For my MAP project, I chose to focus on advocating for agriculture. Many people understand the importance of agriculture, but it is something that is always in the back of their mind. Most people do not consider on a daily basis how integral the industry is in everyone’s lives. There are many issues that plague the industry and those that live in the lifestyle.
I am a part of this culture and I have lived the lifestyle. I was born in a small town in the Arkansas Delta region, I grew up on a farm, and my closest uncle was a farmer for most of my young life. I grew up feeding cows, and riding them, as well as driving tractors and caring for new calves. I have seen how hard it is to be a farmer, but I have also seen how much fun the lifestyle is. Looking back on my college career so far, if I could go back a change my decision on what to study, I am pretty sure I would choose agriculture and carry on a noble profession doing work that literally, feeds the world.
I chose to do a webpage because of my lack of technological expertise. I also did not have the time or knowledge to work with videos building software that I may have at my disposal. I also thought a more laid out style of information would fit my goals for the project better as well. I chose WordPress as the medium for my MAP because of the experience I have with it from my blog assignment. It has become an easy platform to manipulate and design based on my experience level. There were a few times when I really had to push the boundaries of what I knew, and my skills with finding things out, to get my MAP the way I wanted it, but I eventually got it almost perfect for my vision.
I tried to be as meticulous as possible with the design choices I made, from theme to color, to images, to placement of every feature. When I began working on my project, I wanted to find an image that really fit how I saw this project, and the fundamental vision I wanted to portray of agriculture. I found the image I use as the featured image on every page. It looks as if the corn and wheat fields side by side are almost a yin yang, and the light shining over the trees gives an ethereal feel to the image. This hints at the peacefulness, opportunity, and connection to nature that is essential in agriculture and farming.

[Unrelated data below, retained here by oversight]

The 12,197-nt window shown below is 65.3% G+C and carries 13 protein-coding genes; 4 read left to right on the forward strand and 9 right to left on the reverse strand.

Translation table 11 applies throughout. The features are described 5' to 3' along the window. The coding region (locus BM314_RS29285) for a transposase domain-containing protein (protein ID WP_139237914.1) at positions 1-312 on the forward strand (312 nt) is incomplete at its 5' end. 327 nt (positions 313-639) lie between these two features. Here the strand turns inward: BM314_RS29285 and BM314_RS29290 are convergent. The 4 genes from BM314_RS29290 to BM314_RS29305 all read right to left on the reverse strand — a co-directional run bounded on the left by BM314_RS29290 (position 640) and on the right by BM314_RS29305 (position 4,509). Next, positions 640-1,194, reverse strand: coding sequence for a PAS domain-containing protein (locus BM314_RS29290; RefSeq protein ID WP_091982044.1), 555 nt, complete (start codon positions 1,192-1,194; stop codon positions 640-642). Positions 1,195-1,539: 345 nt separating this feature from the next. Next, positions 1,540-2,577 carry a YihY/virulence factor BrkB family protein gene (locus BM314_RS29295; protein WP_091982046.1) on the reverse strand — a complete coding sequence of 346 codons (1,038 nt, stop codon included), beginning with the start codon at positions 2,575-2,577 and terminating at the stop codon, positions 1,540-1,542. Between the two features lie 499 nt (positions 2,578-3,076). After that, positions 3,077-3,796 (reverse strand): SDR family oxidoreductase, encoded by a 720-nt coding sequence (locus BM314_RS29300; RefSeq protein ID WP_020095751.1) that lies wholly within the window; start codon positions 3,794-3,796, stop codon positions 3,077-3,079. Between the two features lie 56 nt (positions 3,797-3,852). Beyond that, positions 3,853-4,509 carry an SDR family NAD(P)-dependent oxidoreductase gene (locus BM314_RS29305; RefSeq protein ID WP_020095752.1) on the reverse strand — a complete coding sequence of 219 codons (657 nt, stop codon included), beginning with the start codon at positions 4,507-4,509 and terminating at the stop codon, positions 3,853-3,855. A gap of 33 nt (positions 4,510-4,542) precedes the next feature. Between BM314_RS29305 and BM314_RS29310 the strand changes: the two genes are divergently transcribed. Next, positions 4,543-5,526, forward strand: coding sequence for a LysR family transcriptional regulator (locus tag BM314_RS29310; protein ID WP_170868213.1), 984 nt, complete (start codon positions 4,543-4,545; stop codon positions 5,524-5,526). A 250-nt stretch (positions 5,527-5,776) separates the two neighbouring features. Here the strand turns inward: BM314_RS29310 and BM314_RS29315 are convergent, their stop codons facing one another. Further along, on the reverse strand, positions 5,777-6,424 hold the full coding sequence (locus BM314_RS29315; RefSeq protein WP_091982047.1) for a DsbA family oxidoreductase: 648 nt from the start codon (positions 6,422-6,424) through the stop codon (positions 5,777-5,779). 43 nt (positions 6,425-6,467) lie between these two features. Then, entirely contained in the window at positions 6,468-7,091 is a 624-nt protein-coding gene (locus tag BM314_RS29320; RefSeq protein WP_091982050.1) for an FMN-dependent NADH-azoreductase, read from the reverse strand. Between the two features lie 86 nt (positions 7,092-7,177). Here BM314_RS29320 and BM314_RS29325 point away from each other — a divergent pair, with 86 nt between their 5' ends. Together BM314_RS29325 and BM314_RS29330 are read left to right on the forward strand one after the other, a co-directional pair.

I wanted to choose the image first, to have the best and most collaborative color choices. I chose the color scheme because of its unintrusiveness, but logical ties to nature (green and blue). I chose the fonts because I wanted two that complemented each other, but were a mix of serif and sans serif which follows the design guidelines from Business Communications.
I chose the information I did based on its appropriateness in informing readers of what agriculture does and is, the issues that burden people in the industry, and groups that provide support for the industry and the people who work in it. On the home page, I wanted a personal call to action to put my own views into effect on calling people’s attention to the issue. The video on the front page is one very close to my heart and makes a clear argument for the importance of farmers, so I wanted it front and center.
I obviously wanted an informational page, and a testimonial page. Compiling testimonies was a little difficult, but I finally got some really good, insightful things from people from a variety of places. I also wanted a page to provide more ideas on how much agriculture is featured on the internet, because I feel what is in the digital environment automatically has importance to the current generations.
My choice of agriculture as the group to focus on based on my personal experiences and the issues I know the industry deals with is what makes it the perfect digital project. In Huffington Post’s book about blogging we read at the beginning of the class says it is the mix of personal and political elements that make blogs so fascinating and important in our society. That is exactly what this project, and this class, is to me: personal, but also political.
Ine terms of how I presented information on agriculture, I unwittingly followed an idea given by Andrew Sullivan in his The Atlantic article “Why I Blog.” The ethos of blog is “collective and messy,” and that’s how my information became compiled. My information matches the blog style outlined in Sullivan’s article pretty closely.
I wanted to incorporate several kinds of information stlyes that match Robin Houghton’s “12 Blog Posts That Work” in my map. On my information page, I combine lists, story, and controversy. Where through the rest of the webpage, I focus on stories and my take. I felt these matched good blogging practices with the information I thought would get the reactions I wanted.
I chose to make my front page as uncluttered and straight forward as possible because of the above/below the fold idea. I wanted something that did not make viewers have to search or put too much effort into navigating the website, like Steve Krug suggests in his article “Don’t Make Me Think.” I wanted a high level of usability.
Lastly, I wanted to utilize the idea of prosumption that we have talked so much about in class. My audience is not very specific, all ages have some knowledge level, even if it is nonexistent, on agriculture. So I wanted to use information that was easy to read and consume, but also give opportunites for readers and viewers to learn unbiasedly and use the information to produce their own ideas and discourse on the subject. I also utilized prosumption in the process of building this project. I consumed the opinions of those I interviewed, and the ideas we learned about in class to then produce the webpage that I have. This, to me, is a large part of what we learned about, and the biggest perspective shift from the class.